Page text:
Peter Markham Scott
(1909 - 1989)
Peter Markham Scott was active/lived in United States, United Kingdom, England. Peter Scott is known for wildlife painting.
Peter Markham Scott
Biography from the Archives of askART
Sir Peter Markham Scott was a naturalist, conservationist, artist and
author whose abiding passion was wildlife. He travelled the world
painting rare birds, then later founded the Severn Wildfowl Trust (now
the Wildlife and Wetlands Trust), and co-founded the World Wildlife
Fund (now the World Wide Fund for Nature). Described as the 'father of
conservation', he led a campaign for endangered wildlife that captured
the imagination of a generation and inspired many to care about the
environment long before it was fashionable to do so.
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Scott was born in London, the only child of Antarctic explorer Robert
Falcon Scott and sculptor Kathleen Bruce. He was only two years
old when his father died. Robert Scott, in a last letter to his wife,
advised her to "make the boy interested in natural history if you can;
it is better than games." He was named after Sir Clements Markham,
mentor of Scott's polar expeditions, and his godfather was J. M.
Barrie, creator of Peter Pan.
He was educated at Oundle School and Trinity College, Cambridge,
initially reading Natural Sciences but graduating in the History of Art
He inherited his artistic talent from his mother, and had his first
exhibition in London in 1933. His wealthy background allowed him
to follow his interests in art, wildlife and many sports, including
sailing and ice skating. In 1936 Berlin Games, he represented
Great Britain and Northern Ireland at sailing in the Olympic Games,
winning a bronze medal.
During World War II, Scott served in the Royal Navy, emulating his
father. He served first in destroyers in the North Atlantic but
later moved to commanding the First (and only) Squadron of Steam Gun
Boats against German E-boats in the English Channel. He is also
partly credited with designing 'shadow camouflage', which disguised the
look of ship superstructure. He was awarded the Distinguished
Service Cross for bravery.
He stood as a Conservative candidate unsuccessfully in the 1945 general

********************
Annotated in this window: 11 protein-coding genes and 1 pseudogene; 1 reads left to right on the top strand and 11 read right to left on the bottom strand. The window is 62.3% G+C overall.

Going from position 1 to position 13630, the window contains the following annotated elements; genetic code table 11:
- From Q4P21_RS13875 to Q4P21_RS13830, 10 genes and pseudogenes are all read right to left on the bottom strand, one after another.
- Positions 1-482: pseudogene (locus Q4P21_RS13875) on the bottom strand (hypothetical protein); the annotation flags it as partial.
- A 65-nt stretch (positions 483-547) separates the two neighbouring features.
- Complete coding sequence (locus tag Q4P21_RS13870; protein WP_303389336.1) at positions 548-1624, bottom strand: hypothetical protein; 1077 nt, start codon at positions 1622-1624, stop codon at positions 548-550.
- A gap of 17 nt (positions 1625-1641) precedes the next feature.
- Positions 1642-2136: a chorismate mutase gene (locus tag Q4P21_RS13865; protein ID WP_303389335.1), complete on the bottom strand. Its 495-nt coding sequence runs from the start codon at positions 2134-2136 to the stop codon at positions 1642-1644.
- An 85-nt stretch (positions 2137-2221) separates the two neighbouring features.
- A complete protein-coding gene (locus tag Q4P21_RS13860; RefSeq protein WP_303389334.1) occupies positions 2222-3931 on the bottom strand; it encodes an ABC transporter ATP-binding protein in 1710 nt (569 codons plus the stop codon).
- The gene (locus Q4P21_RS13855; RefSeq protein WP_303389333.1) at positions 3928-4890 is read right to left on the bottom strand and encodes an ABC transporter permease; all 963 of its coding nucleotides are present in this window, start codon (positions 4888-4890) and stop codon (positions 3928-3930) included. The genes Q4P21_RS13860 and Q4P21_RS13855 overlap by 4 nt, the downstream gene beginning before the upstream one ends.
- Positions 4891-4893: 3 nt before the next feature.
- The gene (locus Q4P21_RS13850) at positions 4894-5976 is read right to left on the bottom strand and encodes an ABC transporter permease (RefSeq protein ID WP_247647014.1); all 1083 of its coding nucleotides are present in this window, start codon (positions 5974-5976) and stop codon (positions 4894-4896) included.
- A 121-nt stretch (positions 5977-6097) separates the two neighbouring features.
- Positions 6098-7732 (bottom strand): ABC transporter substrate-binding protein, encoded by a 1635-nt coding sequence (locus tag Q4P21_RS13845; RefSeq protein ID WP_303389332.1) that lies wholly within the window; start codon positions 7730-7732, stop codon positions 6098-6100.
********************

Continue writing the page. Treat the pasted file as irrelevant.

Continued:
election in Wembley North. In 1948, he founded the organisation
with which he was ever afterwards closely associated, the Severn
Wildfowl Trust (now the Wildfowl and Wetlands Trust) with its
headquarters at Slimbridge in Gloucestershire.
In the years that followed, he led ornithological expeditions
worldwide, and became a television personality, popularising the study
of wildfowl and wetlands. His BBC natural history series, Look, ran from 1955 to 1981 and made him a household name.
He wrote and illustrated several books on the subject, including his autobiography, The Eye of the Wind (1961). In the 1950s, he also appeared regularly on BBC radio's Children's Hour, in the series, "Nature Parliament".
He married Elizabeth Jane Howard in 1942. A daughter, Nicola, was
born a year later. They divorced in 1951, and he married an
assistant, Philippa Talbot-Ponsonby, while on an expedition to Iceland
in search of the breeding grounds of the Pink-footed Goose. A
daughter, Dafila, was born later in the same year. (Dafila is the old
scientific name for a pintail). She, too, is now an artist,
Scott took up gliding in 1956 and became a British champion in
1963. He was chairman of the British Gliding Association (BGA)
for two years from 1968 and was president of the Bristol &
Gloucestershire Gliding Club. He was responsible for involving
Prince Philip in gliding; the Prince is still patron of the BGA.
Scott also continued with his love of sailing, skippering the 12 metre yacht Sovereign in the 1964 challenge for the America's Cup, which was held by USA. Sovereign suffered a whitewash 4-0 defeat in a one-sided competition where the American boat was seen to be the faster design.
From 1973 to 1983, Scott was Chancellor of the University of
Birmingham. He died in 1989 just before what would have been his 80th
In June 2004, Scott and Sir David Attenborough were jointly profiled in the second of a three part BBC Two series, The Way We Went Wild,
about television wildlife presenters and were described as being
largely responsible for the way that the British and much of the world
Scott's life was also the subject of a BBC Four documentary called Peter Scott - A Passion for Nature, produced in 2006 by Available Light Productions, Bristol.
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